Head Office:
5th Floor Maddox House, 1 Maddox Street, Mayfair, London, W1S 2PZ

20 year Long Residence

The UKBA, since the 9th July 2012, closed the 14 year rule and introduced a different provision for overstayers who have lived in the United Kingdom for 20 years.

The rule, Rule 276,  allows a legal route to permanent residency for those who have lived in the UK for 20 years.

Key features of 20 year rule are that:

(a) The applicant has to prove through documentation, that he has resided in the UK for 20 years;
(b) This period does not include any period of imprisonment.
(c) It should be noted that any period of imprisonment does not mean that the 20 year period starts again, simply that the 20 year period is kept on hold and only recommences once the period of imprisonment is over.
(d) If an applicant has been subject to a prison sentence of over 12 months, it may not be automatic that the application will be granted.

Common fears under the 20 year rule:

(a) Clients are often worried that any illegal work or work undertaken with false documents will prejudice an application. Although this is a matter that has to be dealt with carefully, it should be noted that this will not automatically lead to the application being dismissed.
(b) Clients are often concerned that the immigration authorities will be unfavourable to them as they have overstayed. Again, although this has to be dealt with carefully, the rule is designed to cover those who have overstayed and takes that into account.

Status under 20 year rule

Unlike under the 10 year rule of lawful residence, applicants under the 20 year rule do not obtain indefinite leave to remain immediately. Under the relevant immigration rule, successful applicants receive discretionary leave for 10 years.

It is only at the end of this 10 year period does the applicant obtain indefinite leave to remain.

Discretionary leave does allow:

(a) applicant’s to travel outside of the United Kingdom;
(b) return to the United Kingdom;
(c) take legal permission to work;
(d) claim benefits.

Contact our leading immigration lawyers if you wish to discuss the matter at a consultation.

How Westkin deal with 20 year cases

(a) Clients should contact our offices, where one of our specialists will be able to discuss the matter in order to see whether on face of it, you have a case.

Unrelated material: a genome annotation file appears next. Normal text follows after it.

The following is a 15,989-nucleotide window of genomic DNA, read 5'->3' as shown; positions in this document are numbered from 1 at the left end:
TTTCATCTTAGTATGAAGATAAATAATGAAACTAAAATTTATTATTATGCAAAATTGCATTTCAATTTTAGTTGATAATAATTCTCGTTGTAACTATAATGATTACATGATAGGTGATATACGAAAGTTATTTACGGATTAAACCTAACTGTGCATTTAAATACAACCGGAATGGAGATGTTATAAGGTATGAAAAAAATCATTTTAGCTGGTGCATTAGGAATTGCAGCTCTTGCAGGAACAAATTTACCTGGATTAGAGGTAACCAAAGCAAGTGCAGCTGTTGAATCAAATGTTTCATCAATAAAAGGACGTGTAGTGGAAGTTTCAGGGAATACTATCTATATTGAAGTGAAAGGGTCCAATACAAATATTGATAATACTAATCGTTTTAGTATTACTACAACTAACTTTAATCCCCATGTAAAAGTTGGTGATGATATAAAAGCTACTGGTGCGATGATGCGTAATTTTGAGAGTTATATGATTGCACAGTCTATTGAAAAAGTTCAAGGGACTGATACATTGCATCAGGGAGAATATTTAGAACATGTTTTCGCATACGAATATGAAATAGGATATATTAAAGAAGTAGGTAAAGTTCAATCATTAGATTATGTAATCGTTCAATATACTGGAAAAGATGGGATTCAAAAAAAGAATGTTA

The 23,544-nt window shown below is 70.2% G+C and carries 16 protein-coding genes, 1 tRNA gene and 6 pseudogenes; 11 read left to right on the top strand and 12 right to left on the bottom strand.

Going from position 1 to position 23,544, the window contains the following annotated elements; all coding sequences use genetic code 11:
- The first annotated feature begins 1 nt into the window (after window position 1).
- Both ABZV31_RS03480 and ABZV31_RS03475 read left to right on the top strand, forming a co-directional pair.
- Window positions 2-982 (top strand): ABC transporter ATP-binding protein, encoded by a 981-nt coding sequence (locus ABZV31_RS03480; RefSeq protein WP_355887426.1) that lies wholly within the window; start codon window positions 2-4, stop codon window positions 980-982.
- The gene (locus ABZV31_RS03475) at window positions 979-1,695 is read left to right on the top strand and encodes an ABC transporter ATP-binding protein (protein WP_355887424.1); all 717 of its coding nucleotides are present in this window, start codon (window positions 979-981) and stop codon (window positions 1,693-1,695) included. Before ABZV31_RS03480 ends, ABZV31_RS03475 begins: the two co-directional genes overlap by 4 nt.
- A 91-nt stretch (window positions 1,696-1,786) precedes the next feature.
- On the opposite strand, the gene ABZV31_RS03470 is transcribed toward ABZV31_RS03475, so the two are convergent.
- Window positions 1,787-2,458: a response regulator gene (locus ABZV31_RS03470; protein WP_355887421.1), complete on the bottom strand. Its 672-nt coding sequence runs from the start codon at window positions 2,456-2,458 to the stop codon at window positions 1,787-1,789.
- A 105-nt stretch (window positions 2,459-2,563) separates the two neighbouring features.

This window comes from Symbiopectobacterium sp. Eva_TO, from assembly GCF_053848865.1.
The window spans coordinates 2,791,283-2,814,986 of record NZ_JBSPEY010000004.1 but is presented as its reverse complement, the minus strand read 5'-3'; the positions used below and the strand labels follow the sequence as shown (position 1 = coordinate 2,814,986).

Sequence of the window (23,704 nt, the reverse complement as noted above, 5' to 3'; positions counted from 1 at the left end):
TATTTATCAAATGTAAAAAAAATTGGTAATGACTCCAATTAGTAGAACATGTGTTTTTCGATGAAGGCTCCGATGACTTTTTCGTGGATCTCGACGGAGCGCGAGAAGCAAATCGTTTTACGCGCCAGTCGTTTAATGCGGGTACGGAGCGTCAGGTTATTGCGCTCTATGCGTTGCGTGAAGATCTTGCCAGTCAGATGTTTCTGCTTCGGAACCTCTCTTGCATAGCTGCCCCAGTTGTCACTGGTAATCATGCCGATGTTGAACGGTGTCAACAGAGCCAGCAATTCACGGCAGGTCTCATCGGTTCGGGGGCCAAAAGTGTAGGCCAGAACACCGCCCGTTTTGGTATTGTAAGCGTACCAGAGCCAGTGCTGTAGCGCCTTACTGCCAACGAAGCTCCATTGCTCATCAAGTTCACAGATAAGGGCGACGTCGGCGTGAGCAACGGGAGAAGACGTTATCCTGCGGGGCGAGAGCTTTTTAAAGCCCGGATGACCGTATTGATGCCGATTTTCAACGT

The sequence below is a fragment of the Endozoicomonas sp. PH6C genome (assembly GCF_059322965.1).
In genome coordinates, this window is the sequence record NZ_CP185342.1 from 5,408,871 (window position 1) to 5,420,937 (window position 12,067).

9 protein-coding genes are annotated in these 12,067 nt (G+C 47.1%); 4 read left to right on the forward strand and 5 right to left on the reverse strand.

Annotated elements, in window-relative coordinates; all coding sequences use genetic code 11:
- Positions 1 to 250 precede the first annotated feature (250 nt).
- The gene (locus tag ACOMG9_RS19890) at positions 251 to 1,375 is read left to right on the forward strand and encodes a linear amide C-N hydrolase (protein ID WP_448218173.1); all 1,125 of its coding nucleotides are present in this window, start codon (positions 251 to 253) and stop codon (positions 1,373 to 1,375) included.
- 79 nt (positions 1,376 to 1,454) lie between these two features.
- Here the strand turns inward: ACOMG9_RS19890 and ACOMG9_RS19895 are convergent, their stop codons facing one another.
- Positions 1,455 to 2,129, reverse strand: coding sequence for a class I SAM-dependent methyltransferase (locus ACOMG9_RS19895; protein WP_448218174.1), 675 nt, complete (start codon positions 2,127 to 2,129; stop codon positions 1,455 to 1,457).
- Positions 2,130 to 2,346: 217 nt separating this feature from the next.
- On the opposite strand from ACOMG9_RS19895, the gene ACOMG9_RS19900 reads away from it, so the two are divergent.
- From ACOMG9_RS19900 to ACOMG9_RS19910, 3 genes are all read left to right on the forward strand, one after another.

(b) You will then be invited to a consultation, which lasts 1 hr 15 mins and costs £150 pounds including VAT.
(c) You will then be quoted a price for the entire work which is around £2,000 pounds, depending on the complexity of the case.

Contact our immigration lawyers today to commence your case.

© 2015 Westkin Associates  – Immigration Lawyers London

Submit your review
1
2
3
4
5
Submit
     
Cancel

Create your own review

Westkin Associates
Average rating:  
 0 reviews

Immigration Cases

What we're saying

@westkinlaw

IMMIGRATION BLOG

Read All

  • Litigation Friends in Immigration proceedings: A guide for OISC advisors

    What are litigation friends? Litigation friends are a common feature in many civil cases and are covered with the Civil Procedure Rules.  Litigation friends are ...

    Read More

  • What to do if the Home Office or Entry Clearance Officer issues you with an incorrect Biometric Residence Permit or Entry Clearance Documentation (Visa)

    The recent problems with the Home Office issuing incorrect Biometric Residence Permits to a large number of students, prompted Westkin to write a blog on ...

    Read More

  • Top 10 tips for finding an immigration solicitor

    Tip 1: Agree on Fixed Fees Often law firms will charge exorbitant fees by concealing hidden costs. Westkin Associates prides itself on its transparency and ...

    Read More

  • Finding an immigration solicitor or immigration advisor

    This blog’s purpose is to assist persons looking for immigration advice on some of the terminology used and to provide some guidance on the main ...

    Read More

  • Staying in the UK on the basis of medical grounds

    For Applicants Some applicants wish to remain in the UK for extremely serious medical conditions.  A person may become sick once in the UK and ...

    Read More